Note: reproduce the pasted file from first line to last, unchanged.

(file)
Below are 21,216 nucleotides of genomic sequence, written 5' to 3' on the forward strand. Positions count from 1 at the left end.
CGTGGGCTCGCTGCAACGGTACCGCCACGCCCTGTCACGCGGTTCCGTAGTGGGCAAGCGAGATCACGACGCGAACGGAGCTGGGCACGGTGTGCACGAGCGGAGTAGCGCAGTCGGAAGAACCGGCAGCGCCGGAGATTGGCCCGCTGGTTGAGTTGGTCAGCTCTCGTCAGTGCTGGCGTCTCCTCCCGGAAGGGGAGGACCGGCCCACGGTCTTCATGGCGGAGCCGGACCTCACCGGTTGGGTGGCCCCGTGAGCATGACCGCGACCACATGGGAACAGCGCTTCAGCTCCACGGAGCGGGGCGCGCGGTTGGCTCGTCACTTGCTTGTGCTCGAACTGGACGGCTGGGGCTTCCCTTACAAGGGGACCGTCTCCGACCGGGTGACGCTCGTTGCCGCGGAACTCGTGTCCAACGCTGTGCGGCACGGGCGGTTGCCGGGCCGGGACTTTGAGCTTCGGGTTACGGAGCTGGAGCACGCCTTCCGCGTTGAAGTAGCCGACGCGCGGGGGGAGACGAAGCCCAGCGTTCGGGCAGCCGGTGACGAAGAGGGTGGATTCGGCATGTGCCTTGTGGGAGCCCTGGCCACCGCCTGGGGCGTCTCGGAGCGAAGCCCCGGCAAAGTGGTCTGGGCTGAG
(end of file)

Below are 21,216 nucleotides of genomic sequence, written 5' to 3' on the forward strand. Positions count from 1 at the left end.
CGTGGGCTCGCTGCAACGGTACCGCCACGCCCTGTCACGCGGTTCCGTAGTGGGCAAGCGAGATCACGACGCGAACGGAGCTGGGCACGGTGTGCACGAGCGGAGTAGCGCAGTCGGAAGAACCGGCAGCGCCGGAGATTGGCCCGCTGGTTGAGTTGGTCAGCTCTCGTCAGTGCTGGCGTCTCCTCCCGGAAGGGGAGGACCGGCCCACGGTCTTCATGGCGGAGCCGGACCTCACCGGTTGGGTGGCCCCGTGAGCATGACCGCGACCACATGGGAACAGCGCTTCAGCTCCACGGAGCGGGGCGCGCGGTTGGCTCGTCACTTGCTTGTGCTCGAACTGGACGGCTGGGGCTTCCCTTACAAGGGGACCGTCTCCGACCGGGTGACGCTCGTTGCCGCGGAACTCGTGTCCAACGCTGTGCGGCACGGGCGGTTGCCGGGCCGGGACTTTGAGCTTCGGGTTACGGAGCTGGAGCACGCCTTCCGCGTTGAAGTAGCCGACGCGCGGGGGGAGACGAAGCCCAGCGTTCGGGCAGCCGGTGACGAAGAGGGTGGATTCGGCATGTGCCTTGTGGGAGCCCTGGCCACCGCCTGGGGCGTCTCGGAGCGAAGCCCCGGCAAAGTGGTCTGGGCTGAG